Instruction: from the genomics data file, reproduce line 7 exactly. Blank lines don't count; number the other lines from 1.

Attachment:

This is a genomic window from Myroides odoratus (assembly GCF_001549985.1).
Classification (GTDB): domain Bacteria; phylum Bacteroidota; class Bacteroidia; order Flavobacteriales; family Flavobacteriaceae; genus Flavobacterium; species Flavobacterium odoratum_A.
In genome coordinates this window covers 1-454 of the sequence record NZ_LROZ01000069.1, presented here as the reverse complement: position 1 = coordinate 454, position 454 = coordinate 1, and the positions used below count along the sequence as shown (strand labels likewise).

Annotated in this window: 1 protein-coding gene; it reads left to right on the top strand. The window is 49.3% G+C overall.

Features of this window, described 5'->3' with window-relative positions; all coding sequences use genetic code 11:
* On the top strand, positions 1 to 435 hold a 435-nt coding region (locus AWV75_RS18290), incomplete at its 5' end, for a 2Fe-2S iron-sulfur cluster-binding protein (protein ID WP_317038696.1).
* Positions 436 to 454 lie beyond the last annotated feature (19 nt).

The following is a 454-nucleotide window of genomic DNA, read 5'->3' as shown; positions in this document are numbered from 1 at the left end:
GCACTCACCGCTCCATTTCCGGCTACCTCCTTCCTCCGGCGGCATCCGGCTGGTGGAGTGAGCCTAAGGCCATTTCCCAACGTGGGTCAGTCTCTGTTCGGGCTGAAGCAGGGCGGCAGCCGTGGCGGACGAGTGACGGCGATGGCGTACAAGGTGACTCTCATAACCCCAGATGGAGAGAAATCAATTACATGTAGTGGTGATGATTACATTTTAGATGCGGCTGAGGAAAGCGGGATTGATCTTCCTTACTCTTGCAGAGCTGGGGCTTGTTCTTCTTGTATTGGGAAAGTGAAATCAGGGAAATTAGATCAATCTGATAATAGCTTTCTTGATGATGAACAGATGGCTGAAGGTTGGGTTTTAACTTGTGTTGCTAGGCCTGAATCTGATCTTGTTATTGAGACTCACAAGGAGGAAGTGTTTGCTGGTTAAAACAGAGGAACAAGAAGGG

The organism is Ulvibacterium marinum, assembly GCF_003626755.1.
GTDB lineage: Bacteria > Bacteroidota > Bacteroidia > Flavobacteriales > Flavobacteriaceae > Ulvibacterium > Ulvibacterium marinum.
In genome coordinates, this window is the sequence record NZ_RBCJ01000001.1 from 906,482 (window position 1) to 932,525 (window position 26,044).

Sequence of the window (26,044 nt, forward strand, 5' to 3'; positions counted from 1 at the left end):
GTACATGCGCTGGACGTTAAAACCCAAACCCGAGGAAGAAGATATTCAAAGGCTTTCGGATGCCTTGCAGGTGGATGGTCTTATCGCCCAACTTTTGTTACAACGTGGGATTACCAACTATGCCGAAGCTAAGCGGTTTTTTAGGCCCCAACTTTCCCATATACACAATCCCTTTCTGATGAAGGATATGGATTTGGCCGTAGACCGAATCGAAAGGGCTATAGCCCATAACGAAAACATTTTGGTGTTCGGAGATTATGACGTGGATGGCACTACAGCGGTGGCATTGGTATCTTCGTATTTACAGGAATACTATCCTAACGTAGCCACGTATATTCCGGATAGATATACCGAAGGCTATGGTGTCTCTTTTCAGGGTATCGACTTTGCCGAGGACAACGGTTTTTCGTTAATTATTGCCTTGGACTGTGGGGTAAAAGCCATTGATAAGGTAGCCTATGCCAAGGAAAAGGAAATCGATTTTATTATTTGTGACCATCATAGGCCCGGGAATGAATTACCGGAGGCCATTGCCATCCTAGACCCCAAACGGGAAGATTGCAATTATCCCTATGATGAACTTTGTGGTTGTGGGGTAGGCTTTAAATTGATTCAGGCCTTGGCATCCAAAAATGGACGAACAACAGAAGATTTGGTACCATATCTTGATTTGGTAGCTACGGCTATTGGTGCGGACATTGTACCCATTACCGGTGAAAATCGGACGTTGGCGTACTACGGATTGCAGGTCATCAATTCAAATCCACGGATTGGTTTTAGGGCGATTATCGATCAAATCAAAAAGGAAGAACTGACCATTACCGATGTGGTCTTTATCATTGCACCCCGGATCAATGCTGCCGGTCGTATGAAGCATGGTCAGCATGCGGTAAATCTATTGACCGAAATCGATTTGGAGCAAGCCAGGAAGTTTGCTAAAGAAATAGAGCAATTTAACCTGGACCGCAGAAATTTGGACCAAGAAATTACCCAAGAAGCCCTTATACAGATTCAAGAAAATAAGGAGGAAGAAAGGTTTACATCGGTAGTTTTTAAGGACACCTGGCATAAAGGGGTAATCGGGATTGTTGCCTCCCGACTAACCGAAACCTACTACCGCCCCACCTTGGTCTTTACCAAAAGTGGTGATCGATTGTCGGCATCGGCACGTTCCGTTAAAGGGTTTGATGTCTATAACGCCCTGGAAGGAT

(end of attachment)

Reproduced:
* Positions 436 to 454 lie beyond the last annotated feature (19 nt).